Bella Vista church saved from demolition; Feibush redevelopment off
By a 5-4 vote with two abstentions, the Christian Street Baptist Church was designated as historic, derailing developer Ori Feibush's plans to demolish the building and build five town homes in its place.
After an extensive and emotional debate over the fate of the Christian Street Baptist Church in Bella Vista, the Philadelphia Historical Commission made a tough decision Friday: It added the building to the city's Historic Register, capping a months-long debate over whether to demolish or preserve the more than century-old church.
By Monday morning, developer Ori Feibush had made his decision, too: He would pull out of his nearly $1.5 million-dollar agreement of sale for the church, scrapping plans to tear the property down and build five town homes in its place.
Feibush's decision, which came on the heels of a 5-4 vote by the commission, means the chapel and the associated buildings at 1024 Christian St. — a 7,200-square-foot lot — are once again looking for a buyer.
But this time, it will have to be one looking toward renovation — and not demolition.
When the Christian Street Baptist Church was listed for sale earlier this year, both Feibush and preservation activists quickly took notice: Feibush assembled an offer for the 1890s church, while well-known preservation activist Oscar Beisert drafted a historic nomination.
In documents filed with the Historical Commission, Beisert argued that the building's history as one of Philadelphia's oldest Italian missions warranted saving. In fast-changing Bella Vista — historically home to African Americans and then Italian Americans before becoming one of Philadelphia's most rapidly gentrifying neighborhoods — Beisert contended that the building was a vital part of neighborhood history.
Amid the battle between preservation and development, the fate of the church's congregation hung in the balance. This year, Christian Street Baptist Church Pastor Clayton Hicks decided to list the property for sale, asserting that mold and environmental problems in the sanctuary made the building unusable for his 20-person, predominately African-American congregation. Hicks had hoped to sell the church and use the funds to expand its ministry and move to a new location.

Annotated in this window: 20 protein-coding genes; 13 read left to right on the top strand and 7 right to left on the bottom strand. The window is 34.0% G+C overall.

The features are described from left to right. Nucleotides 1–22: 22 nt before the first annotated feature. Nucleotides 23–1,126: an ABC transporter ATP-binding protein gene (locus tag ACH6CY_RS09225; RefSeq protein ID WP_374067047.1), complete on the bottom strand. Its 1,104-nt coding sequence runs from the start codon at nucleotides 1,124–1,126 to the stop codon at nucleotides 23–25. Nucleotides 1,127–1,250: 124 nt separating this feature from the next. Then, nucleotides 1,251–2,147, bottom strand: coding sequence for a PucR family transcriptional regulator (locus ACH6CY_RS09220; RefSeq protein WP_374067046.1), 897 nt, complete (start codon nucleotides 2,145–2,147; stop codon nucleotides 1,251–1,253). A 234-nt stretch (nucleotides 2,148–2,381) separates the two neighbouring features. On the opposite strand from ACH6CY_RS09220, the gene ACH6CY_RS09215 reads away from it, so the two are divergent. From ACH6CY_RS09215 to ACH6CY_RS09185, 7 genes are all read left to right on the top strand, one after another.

Now, however, with the building listed as historic, the church's plans are in flux.
"I'm not buying a building that's not worth anything…," Feibush said in an interview Monday. "It makes no sense to save the facade. It's a nonstarter; it's logistically too challenging."
With historic protection, the church's facade cannot be renovated without approval. The property's interior, however, is eligible for redevelopment.
Still, that kind of renovation would not yield the kind of profit that the congregation had initially sought, according to Jeffrey Hill, a church representative. Hill argued Monday that a historic designation would likely strip the building of its value.
"This was not simply development versus preservation — it's the economics behind this," said Hill. "This is taking equity from this African-American congregation."
Hill said the church planned to appeal the case through the Court of Common Pleas.
Across the industry, observers are split on the effects of historic preservation. Some studies have concluded that designation is favorable to property assessments, providing properties with promised stability. Others, however, have said designation levies arduous restrictions.
In the past, preservation battles have put religious memberships in tough spots. The First African Baptist Church in South Philadelphia sold for $2.05 million in 2016, less than the $3.2 million than the church had initially hoped for from a developer, according to prices disclosed to the Inquirer in 2015. First African Baptist was the subject of a fierce preservation battle years ago when its pastor sought to sell the property. Ultimately, the church was designated historic before the sale.
It's unclear to what extent the designation factored into the sale price.
At the same time, redevelopment of churches without demolition has been fruitful. According to a report by the Pew Charitable Trusts, nearly 80 of Philadelphia's sacred places have been adapted for other uses, including apartments and condos.
On Monday, Beisert said he believed redevelopment of Christian Street Baptist is still possible.
"Do I still want them to get a great price? Of course," Beisert said. "I wish there was a more thoughtful way this could be done."
But, he continued, "we have lost so many churches in South Philadelphia, and this is a distinctive building. If people had seen that come down, it would have been seen by the larger community as a big loss."